Indonesia: Going for business with the CDM

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The Clean Development Mechanism (CDM) of the Kyoto Protocol under the United Nations Framework Convention on Climate Change may be totally useless to address climate change, but it may prove to be good business for some parties. The assumption is that in return for investment in a project that cuts or reduces emissions in a southern country, companies will earn certified emission reductions (CERs) that industrialized countries may use to meet Kyoto Protocol commitments.

Indonesian official authorities and even an NGO --Pelangi-- are eager to obtain money from the “sale” of good forest management and geothermal power plants, which would allegedly provide the country with some US$ 500 million. Under this trade off, the buyer would be allowed to keep its level of greenhouse gas emissions, which would be “compensated” with the reduction undertaken by Indonesia.

It may be difficult for sensible people to understand why a northern company would have the right to pollute in one country by paying another country for doing what it should be doing anyway –managing forests adequately and using cleaner sources of energy. Furthermore, the whole issue is misleading, because under the “good forest management” disguise, afforestation and reforestation programs are introduced. Afforestation is a direct activity to change non-forest areas into tree plantations, while reforestation implies planting trees in areas that were originally forested. In fact, this means opening up the door to large-scale monoculture tree plantations, which --as Indonesian local peoples already know-- are usually implemented at the expense of forests and/or local peoples' agricultural lands.

No wonder Pelangi director Agus P. Sari was quoted in the press recognizing that potential conflict between local people and the local authorities would emerge when the latter reverted the current areas into tree plantation schemes. Local people know too well the harmful impacts of plantations on their livelihoods.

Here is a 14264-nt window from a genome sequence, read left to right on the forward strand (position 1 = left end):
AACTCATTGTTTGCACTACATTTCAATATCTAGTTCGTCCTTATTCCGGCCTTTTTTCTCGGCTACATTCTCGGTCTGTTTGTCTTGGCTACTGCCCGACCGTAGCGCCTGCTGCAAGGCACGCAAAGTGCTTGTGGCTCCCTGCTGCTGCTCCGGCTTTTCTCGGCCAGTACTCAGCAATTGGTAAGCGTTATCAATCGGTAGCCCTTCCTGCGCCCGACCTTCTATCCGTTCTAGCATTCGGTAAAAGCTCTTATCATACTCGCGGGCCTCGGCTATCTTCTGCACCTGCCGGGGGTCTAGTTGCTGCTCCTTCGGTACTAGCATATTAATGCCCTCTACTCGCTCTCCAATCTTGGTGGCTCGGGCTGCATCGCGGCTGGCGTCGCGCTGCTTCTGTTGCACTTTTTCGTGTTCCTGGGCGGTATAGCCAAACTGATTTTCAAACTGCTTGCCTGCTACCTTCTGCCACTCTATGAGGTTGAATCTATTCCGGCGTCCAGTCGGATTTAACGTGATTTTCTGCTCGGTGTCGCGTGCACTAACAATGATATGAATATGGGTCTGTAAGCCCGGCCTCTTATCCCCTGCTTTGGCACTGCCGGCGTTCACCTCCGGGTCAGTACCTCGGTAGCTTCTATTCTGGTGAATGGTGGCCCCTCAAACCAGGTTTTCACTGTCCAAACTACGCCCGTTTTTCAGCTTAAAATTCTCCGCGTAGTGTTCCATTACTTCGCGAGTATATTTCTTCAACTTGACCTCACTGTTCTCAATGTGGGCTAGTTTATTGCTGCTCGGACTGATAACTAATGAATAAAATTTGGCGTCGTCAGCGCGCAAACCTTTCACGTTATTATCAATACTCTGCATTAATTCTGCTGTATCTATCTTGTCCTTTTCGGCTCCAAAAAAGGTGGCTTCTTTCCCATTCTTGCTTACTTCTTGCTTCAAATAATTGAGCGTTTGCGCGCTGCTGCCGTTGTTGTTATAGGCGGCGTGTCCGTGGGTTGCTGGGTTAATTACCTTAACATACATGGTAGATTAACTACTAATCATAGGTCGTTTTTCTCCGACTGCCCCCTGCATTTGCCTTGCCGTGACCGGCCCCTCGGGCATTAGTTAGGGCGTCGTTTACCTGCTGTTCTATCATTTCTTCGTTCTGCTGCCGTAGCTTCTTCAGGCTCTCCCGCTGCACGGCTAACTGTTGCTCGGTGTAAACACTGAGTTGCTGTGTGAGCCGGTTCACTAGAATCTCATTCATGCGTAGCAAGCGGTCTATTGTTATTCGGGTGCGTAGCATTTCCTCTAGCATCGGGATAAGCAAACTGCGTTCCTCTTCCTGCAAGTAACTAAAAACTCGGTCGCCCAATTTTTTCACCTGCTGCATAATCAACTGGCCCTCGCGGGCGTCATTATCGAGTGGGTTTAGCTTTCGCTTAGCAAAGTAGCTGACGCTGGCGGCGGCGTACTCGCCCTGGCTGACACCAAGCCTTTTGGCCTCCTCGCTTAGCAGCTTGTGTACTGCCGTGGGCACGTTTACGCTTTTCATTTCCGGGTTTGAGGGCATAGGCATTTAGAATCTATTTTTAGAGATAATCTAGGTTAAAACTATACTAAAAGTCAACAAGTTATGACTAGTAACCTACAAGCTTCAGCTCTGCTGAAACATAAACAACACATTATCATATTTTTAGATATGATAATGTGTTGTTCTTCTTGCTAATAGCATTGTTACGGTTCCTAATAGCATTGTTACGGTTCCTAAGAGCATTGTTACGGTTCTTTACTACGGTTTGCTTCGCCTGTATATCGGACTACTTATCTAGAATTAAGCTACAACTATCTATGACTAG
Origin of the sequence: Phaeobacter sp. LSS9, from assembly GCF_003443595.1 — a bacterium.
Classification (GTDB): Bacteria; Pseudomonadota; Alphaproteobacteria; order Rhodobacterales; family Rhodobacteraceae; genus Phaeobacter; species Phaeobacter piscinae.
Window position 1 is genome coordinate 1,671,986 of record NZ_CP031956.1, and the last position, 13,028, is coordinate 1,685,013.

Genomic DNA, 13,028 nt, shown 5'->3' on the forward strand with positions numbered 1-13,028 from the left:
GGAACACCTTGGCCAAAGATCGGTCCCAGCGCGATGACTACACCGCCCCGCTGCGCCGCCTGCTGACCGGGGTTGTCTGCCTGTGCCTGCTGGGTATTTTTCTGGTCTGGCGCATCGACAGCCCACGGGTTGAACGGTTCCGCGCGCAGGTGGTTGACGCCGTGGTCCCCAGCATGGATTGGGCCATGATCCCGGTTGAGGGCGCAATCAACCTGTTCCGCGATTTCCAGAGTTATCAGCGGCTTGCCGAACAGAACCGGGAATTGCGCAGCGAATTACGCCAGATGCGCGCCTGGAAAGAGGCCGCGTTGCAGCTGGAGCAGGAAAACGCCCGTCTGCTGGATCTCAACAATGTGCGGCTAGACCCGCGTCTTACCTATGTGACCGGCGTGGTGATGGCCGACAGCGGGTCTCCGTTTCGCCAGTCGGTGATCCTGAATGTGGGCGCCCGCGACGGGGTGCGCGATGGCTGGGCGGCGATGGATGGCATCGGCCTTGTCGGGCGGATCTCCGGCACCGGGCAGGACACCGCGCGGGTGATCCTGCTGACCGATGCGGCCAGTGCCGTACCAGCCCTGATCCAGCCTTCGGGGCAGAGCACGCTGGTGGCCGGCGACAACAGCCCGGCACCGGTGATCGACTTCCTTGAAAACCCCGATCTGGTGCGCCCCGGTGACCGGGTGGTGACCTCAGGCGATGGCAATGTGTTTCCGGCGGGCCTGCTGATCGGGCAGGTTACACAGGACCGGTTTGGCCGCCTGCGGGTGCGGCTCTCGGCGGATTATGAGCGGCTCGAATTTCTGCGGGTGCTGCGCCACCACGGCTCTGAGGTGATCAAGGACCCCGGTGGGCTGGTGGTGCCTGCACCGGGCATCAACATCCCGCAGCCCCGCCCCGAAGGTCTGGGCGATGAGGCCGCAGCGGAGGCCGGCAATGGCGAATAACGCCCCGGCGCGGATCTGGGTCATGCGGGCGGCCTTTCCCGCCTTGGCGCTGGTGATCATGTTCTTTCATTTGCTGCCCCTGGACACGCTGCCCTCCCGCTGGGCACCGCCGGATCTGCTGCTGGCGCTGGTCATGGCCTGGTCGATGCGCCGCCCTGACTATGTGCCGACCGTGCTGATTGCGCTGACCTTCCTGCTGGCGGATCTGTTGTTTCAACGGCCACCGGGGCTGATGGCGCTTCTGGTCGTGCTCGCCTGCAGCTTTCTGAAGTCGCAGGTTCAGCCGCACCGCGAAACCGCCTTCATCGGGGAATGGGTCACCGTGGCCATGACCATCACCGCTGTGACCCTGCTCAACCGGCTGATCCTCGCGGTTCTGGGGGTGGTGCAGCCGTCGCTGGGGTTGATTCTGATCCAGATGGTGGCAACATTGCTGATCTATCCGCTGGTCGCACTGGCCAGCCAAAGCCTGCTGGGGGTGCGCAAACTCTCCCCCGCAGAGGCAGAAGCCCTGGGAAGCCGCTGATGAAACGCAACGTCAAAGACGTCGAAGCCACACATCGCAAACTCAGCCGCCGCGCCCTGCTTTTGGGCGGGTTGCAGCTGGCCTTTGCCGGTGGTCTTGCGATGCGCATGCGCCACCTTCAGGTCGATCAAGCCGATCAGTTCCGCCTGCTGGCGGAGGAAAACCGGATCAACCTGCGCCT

Indonesia is a country ravaged by socially and environmentally destructive projects like pulp and paper mills which pollute and deforest (UPM Kymmene, APRIL, Indorayon) monoculture plantations which replace agricultural lands and forests (oil palm, acacia, eucalyptus) or destructive mining (PT Kem, PT Freeport, gold mine at Irian Jaya). Before trying to sell its "emissions reductions", the government should try to put the house in order and listen to the demands of its own people regarding sustainable and equitable development. This would at the same time lead to true reductions of greenhouse gas emissions.

The same is applicable to the prospective buyers of those alleged "emissions reductions." What they should be doing is reducing emissions in the country they operate in and thus providing people with a cleaner environment, while at the same time addressing climate change.

However, money is money and clearly the Clean Development Mechanism has nothing to do with clean development and all to do with business. Neither climate, nor the Indonesian people, nor the people from the buyers’ home country will benefit from this project, but money will certainly disappear in the pockets of power. Has someone changed the definition of "sustainable development"?

Article based on information from: “RI may annually earn $500m from carbon trade”, Moch. N. Kurniawan, The Jakarta Post, Jakarta, May 28, 2003, at may ; “Indonesia to ‘sell’ carbon emissions”, Jakarta Post, September 8, 2003, at